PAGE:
Parasites of domestic and wild animals in South Africa. I. Oestrus ovis in sheep

Access full-text article here


Peer-Reviewed Research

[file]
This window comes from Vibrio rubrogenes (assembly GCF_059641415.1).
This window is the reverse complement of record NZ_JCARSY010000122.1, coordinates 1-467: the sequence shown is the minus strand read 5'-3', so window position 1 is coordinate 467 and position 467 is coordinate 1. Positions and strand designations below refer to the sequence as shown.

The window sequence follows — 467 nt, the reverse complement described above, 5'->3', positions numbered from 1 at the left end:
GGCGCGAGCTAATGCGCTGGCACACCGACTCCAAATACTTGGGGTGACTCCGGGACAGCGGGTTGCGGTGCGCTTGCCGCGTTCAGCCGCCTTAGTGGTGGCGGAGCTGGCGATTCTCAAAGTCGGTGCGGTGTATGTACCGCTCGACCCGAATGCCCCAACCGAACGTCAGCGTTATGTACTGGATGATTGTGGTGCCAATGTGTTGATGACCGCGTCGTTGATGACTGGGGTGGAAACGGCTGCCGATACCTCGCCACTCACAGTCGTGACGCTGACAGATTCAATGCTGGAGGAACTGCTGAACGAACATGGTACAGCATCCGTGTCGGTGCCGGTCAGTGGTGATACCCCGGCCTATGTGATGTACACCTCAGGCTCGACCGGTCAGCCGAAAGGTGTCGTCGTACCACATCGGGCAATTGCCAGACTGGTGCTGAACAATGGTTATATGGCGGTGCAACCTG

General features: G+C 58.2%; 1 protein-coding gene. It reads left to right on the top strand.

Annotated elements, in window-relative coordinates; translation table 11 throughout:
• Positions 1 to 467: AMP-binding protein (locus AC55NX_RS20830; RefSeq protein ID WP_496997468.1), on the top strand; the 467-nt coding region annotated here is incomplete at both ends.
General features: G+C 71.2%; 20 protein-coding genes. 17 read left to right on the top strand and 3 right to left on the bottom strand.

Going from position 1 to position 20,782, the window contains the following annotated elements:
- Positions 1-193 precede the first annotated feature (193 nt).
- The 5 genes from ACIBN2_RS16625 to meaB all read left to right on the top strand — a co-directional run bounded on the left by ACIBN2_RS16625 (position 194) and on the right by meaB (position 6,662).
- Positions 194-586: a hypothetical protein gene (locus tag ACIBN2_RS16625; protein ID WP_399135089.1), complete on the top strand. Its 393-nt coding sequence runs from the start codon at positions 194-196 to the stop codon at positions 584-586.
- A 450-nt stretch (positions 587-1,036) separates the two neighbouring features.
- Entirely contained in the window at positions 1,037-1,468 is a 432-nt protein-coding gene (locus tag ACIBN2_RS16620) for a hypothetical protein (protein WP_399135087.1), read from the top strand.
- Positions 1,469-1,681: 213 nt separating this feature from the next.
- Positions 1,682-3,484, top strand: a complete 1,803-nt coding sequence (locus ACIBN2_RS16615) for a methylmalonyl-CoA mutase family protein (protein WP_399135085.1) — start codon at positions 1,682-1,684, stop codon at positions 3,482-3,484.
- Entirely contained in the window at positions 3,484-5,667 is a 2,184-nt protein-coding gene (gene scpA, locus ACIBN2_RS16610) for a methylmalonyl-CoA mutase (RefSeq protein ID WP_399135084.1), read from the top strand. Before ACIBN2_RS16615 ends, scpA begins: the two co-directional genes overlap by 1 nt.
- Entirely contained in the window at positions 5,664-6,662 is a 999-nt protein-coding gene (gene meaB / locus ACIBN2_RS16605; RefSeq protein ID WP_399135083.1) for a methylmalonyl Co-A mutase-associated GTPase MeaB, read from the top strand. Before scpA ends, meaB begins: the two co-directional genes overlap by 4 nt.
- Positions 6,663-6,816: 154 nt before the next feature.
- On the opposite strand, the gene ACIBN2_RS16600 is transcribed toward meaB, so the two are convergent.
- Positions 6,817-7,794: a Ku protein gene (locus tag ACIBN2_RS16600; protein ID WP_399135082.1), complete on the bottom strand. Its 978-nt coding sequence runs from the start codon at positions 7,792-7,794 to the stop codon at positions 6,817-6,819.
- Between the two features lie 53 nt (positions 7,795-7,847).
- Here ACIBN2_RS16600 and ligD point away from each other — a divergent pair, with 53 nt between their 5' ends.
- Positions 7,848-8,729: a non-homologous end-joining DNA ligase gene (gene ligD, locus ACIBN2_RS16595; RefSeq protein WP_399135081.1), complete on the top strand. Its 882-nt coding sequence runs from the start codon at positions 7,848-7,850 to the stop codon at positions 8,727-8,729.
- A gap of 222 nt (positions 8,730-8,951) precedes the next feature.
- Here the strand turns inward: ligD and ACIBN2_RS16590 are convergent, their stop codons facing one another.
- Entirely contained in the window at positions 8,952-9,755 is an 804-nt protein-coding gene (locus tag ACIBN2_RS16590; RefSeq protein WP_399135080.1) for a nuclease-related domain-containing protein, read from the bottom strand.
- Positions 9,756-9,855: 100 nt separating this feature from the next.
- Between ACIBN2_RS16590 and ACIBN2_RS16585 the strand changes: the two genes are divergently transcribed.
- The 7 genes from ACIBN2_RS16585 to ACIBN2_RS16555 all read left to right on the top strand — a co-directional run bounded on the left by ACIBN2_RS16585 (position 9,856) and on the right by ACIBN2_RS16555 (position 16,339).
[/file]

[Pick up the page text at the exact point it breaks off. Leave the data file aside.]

Separate groups of 3 oestrid-free lambs were exposed to infestation on irrigated pasture for periods of approximately 33 days each over 30 months, and on dry-land pasture for approximately 42 days over a period of 18 months. With some exceptions, the lambs slaughtered from October – June were found to be infested with Oestrus ovis while, with one exception, those slaughtered from July - September were free. A minimum of 4 sheep’s heads, obtained weekly over 24 months from the Pretoria Municipal Abattoir, was examined for infestation. Of a total of 542 heads examined, 73, 4% were infested, having a mean burden of 15, 2 larvae. Mean larval burdens were slightly greater in hornless than in horned sheep, in Dorper-type than in Merino-type sheep, and in lambs than in sheep with 2 or more permanent incisors. The largest larval burdens were recovered from sheep slaughtered during May and June and the smallest during September and October. The greatest number of 1st instar larvae were recovered during May and June and the smallest during September, but those recovered during the latter month were the largest. With one exception, mature larvae which pupated after 21 March or before 16 August failed to hatch as viable flies. Those which pupated after 16 August hatched as flies after a pupal stage of approximately 50 days and the first flies to hatch were invariably recovered during the first 2 weeks of October. The pupal stage decreased to approximately 25 days during December and January and increased again to approximately 50 days for flies hatching during May. No flies hatched between 18 May and 1 October. The following life cycle for Oestrus ovis is suggested: sheep are repeatedly infested from October - June; thereafter infestation survives in the sheep’s' heads until August, mainly as 1st instar larvae, then as pupae and larvae until fresh infestation takes place during October.